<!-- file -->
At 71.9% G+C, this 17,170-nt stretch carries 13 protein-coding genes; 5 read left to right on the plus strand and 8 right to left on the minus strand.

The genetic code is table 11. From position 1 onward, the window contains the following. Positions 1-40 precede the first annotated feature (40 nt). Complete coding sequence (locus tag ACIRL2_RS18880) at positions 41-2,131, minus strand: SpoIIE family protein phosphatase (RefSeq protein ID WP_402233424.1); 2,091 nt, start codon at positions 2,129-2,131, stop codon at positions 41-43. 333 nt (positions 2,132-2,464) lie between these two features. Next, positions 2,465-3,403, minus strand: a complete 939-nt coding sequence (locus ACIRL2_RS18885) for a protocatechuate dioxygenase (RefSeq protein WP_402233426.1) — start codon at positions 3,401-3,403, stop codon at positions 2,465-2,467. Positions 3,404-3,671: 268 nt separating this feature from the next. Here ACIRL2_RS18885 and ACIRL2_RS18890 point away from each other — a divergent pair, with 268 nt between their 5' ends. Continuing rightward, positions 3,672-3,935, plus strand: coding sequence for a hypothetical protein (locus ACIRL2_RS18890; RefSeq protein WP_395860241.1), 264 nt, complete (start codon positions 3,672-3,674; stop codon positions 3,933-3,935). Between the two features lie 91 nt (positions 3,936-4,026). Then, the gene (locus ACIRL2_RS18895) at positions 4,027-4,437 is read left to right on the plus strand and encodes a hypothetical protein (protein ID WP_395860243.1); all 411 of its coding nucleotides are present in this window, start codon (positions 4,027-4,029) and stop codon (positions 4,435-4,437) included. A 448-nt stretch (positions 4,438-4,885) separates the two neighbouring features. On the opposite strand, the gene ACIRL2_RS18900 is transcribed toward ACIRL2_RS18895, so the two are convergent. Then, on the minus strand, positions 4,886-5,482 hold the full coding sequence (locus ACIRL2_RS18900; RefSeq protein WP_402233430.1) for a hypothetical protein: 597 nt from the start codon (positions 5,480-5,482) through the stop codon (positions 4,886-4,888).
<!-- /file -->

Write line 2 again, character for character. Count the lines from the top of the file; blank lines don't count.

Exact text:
The genetic code is table 11. From position 1 onward, the window contains the following. Positions 1-40 precede the first annotated feature (40 nt). Complete coding sequence (locus tag ACIRL2_RS18880) at positions 41-2,131, minus strand: SpoIIE family protein phosphatase (RefSeq protein ID WP_402233424.1); 2,091 nt, start codon at positions 2,129-2,131, stop codon at positions 41-43. 333 nt (positions 2,132-2,464) lie between these two features. Next, positions 2,465-3,403, minus strand: a complete 939-nt coding sequence (locus ACIRL2_RS18885) for a protocatechuate dioxygenase (RefSeq protein WP_402233426.1) — start codon at positions 3,401-3,403, stop codon at positions 2,465-2,467. Positions 3,404-3,671: 268 nt separating this feature from the next. Here ACIRL2_RS18885 and ACIRL2_RS18890 point away from each other — a divergent pair, with 268 nt between their 5' ends. Continuing rightward, positions 3,672-3,935, plus strand: coding sequence for a hypothetical protein (locus ACIRL2_RS18890; RefSeq protein WP_395860241.1), 264 nt, complete (start codon positions 3,672-3,674; stop codon positions 3,933-3,935). Between the two features lie 91 nt (positions 3,936-4,026). Then, the gene (locus ACIRL2_RS18895) at positions 4,027-4,437 is read left to right on the plus strand and encodes a hypothetical protein (protein ID WP_395860243.1); all 411 of its coding nucleotides are present in this window, start codon (positions 4,027-4,029) and stop codon (positions 4,435-4,437) included. A 448-nt stretch (positions 4,438-4,885) separates the two neighbouring features. On the opposite strand, the gene ACIRL2_RS18900 is transcribed toward ACIRL2_RS18895, so the two are convergent. Then, on the minus strand, positions 4,886-5,482 hold the full coding sequence (locus ACIRL2_RS18900; RefSeq protein WP_402233430.1) for a hypothetical protein: 597 nt from the start codon (positions 5,480-5,482) through the stop codon (positions 4,886-4,888).